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Thursday, 3 May, 2001, 09:00 GMT 10:00 UK
How should our countryside change?
The face of the British countryside could radically change as a result of the foot-and-mouth crisis.
A survey of British farmers affected by the disease found that six percent of them were planning to abandon farming altogether. More than a third will scale down their business.
The head of the farmer's union said foot-and-mouth could prove a turning point towards "quality not quantity" in farming methods, and an industry more responsive to consumers.
He called for a national debate on the sort of farming industry that would emerge from the crisis.
What sort of industry should that be? How can something good come out of the foot-and-mouth disaster? News Online starts the debate here.
This debate is now closed. Read a selection of your comments below.
My family and I returned to New Zealand in January, having lived in Northumberland for five years. We can only imagine - through your reports and letters from friends - the fields devoid of all animal life. What we should learn from this tragedy is that human wants cannot always be satisfied without considering the natural environment. For too long man has been blinded by profit and export issues, forgetting the responsibility we have to preserve the environment as it is. Surely this is an excellent opportunity to return to more localised, sustainable agriculture - no more intensive rearing of animals in unnatural conditions, or feeding animal remains to herbivores. In short, more organic farming, before it's too late.
"Local produce should be grown for local people" is a frequent comment, but most small, local abattoirs have been forced to close. Unless they are reopened, long distance travel for live animals will continue.
John B, UK
It's quite clear from the attitude of the farming community during the current foot-and-mouth crisis that the livestock farmers were only interested in a return to a 'disease free' status so that they could resume exports as before. Any attempt at introducing a vaccination policy was aggressively opposed. In view of this, I can't imagine there will be any change in farming methods after this crisis is past. Everything will be ' back to normal' and the whole episode will be neatly forgotten - until the next outbreak of the disease - at which point everyone will start shouting "Why weren't the lessons of the last outbreak learnt?"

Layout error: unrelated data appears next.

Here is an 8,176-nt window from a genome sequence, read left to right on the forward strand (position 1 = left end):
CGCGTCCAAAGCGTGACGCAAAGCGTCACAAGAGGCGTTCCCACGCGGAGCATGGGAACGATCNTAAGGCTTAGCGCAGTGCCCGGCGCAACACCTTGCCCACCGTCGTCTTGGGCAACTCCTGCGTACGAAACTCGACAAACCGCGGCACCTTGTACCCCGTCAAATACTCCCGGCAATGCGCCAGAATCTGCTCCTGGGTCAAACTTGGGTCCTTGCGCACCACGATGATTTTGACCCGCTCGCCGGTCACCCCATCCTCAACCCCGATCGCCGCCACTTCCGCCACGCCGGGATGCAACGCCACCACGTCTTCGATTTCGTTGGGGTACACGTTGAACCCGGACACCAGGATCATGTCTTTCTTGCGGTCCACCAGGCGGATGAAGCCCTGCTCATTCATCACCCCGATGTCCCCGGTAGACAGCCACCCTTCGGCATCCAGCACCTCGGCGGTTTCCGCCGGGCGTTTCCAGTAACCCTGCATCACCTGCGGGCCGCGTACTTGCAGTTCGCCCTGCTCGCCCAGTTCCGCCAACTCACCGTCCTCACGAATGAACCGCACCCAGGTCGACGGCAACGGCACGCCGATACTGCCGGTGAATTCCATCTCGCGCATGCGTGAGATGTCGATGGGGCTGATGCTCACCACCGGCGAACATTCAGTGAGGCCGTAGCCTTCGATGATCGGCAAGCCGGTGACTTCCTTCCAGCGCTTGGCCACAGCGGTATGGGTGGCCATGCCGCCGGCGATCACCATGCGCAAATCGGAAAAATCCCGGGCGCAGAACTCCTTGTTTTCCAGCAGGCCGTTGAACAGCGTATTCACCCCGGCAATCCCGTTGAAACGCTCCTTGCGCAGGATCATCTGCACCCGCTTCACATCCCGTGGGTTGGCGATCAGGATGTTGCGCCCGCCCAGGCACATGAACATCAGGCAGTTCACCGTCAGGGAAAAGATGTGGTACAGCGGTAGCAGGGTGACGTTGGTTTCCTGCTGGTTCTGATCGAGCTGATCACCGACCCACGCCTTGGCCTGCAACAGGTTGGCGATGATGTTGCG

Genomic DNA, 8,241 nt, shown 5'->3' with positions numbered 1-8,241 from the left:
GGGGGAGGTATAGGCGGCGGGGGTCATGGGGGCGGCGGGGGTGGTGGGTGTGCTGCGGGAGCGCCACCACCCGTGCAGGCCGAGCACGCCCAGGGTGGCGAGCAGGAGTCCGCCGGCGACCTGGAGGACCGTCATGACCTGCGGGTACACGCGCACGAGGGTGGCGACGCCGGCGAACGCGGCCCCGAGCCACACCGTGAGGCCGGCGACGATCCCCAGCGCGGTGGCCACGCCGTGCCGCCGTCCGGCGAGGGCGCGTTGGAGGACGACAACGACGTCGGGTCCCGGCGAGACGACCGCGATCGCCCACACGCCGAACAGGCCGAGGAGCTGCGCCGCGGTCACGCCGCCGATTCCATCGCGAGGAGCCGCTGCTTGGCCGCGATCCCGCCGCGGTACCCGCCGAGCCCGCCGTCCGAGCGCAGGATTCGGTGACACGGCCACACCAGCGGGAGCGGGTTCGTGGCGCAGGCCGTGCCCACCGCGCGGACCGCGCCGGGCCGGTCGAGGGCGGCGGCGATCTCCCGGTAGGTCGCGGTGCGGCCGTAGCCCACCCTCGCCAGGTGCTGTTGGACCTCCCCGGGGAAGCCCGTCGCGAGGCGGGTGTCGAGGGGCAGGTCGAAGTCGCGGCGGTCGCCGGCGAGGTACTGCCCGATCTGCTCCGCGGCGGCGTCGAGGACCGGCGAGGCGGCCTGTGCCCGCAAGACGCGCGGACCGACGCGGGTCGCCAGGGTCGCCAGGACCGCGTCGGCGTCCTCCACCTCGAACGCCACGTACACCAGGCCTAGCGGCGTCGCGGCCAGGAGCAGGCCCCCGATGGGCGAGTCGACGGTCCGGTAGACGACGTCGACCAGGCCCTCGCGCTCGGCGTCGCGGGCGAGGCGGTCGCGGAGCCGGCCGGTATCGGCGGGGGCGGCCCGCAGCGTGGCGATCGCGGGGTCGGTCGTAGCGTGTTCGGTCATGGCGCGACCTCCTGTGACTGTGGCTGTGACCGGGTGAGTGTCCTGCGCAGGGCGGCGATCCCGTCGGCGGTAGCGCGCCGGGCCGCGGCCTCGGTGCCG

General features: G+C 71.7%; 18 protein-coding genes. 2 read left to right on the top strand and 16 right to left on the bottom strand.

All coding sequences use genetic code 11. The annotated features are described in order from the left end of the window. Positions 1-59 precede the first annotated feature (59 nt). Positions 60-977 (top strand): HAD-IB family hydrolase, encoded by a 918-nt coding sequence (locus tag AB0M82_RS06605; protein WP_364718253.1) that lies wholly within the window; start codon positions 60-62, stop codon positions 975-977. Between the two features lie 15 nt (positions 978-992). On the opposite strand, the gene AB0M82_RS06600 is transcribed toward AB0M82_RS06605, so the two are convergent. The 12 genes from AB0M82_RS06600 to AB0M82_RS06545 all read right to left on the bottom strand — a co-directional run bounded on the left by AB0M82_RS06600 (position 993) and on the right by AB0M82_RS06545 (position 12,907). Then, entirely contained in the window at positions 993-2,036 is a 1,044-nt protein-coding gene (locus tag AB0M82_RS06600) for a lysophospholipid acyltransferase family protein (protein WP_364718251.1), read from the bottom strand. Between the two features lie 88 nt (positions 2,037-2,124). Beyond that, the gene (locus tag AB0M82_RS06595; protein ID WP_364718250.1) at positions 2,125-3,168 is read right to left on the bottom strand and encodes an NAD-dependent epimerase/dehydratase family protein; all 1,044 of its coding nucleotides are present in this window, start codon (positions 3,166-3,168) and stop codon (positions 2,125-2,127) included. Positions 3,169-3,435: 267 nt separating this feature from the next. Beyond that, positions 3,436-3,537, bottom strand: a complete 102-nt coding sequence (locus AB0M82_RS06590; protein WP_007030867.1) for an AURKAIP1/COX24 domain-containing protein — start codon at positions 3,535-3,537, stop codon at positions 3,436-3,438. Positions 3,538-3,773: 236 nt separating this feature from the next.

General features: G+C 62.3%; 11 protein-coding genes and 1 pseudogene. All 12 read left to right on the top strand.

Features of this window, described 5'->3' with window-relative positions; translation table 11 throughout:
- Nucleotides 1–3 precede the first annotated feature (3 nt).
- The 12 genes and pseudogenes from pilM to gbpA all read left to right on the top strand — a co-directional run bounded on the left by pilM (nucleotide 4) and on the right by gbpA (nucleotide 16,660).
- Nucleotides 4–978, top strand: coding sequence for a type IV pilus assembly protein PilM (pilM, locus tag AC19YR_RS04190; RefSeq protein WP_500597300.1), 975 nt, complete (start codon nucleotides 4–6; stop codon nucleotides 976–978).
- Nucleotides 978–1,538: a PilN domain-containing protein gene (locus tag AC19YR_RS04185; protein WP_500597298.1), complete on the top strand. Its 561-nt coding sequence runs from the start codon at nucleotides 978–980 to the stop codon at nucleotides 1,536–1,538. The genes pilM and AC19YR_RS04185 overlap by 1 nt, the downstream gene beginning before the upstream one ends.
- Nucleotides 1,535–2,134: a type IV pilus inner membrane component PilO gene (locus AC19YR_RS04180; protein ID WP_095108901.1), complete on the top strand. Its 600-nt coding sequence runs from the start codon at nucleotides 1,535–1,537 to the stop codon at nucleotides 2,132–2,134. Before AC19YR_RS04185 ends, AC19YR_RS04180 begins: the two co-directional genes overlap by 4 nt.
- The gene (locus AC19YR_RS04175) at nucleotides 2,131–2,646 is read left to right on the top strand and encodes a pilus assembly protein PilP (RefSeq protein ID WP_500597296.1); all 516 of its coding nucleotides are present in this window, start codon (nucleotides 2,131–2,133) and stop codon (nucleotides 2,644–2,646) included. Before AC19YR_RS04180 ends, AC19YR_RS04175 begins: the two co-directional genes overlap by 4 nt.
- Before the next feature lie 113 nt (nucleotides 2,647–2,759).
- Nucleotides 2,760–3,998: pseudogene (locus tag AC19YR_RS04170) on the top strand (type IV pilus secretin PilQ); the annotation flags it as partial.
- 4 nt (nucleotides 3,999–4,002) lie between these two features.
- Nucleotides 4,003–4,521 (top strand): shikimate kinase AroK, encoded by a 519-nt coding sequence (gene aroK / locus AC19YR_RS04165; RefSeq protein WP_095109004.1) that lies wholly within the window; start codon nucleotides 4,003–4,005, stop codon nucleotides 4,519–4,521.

Something appears to have been forgotten - farmers feed this country. Anyone who thinks we don't need farmers because they can pop down to Safeway/Tesco have the same grasp on reality that Marie Antoinette is reported to have had.
Let's see cows and sheep free to roam in fields and get out of "factory" farming altogether. I personally would rather pay five times as much for my meat if I knew it was safe to eat and the animal had something of a "normal" existence rather than being rolled out of a production shed.
Agriculture needs people who care! Until those are in place then the next government will only continue to deal with disaster rather than being pro-active. It's just a shame that the farming population now makes up such a small proportion of the electorate. If foot-and-mouth disease had been an inner city problem you can bet your life that the Labour Party would have been jumping around with a great degree of alacrity.
There will always be demand for niche agricultural products, but it will always be cheap to produce most produce in the second and Third World.
By fighting and spending so much trying to avoid this fact we are playing a large part in consigning the Third World to poverty.
Would it not be better to use more land for recreation and tourism and make the rest into habitats for our wild animals.
Yes let's go organic but don't moan about the size of the queue or the price of the food.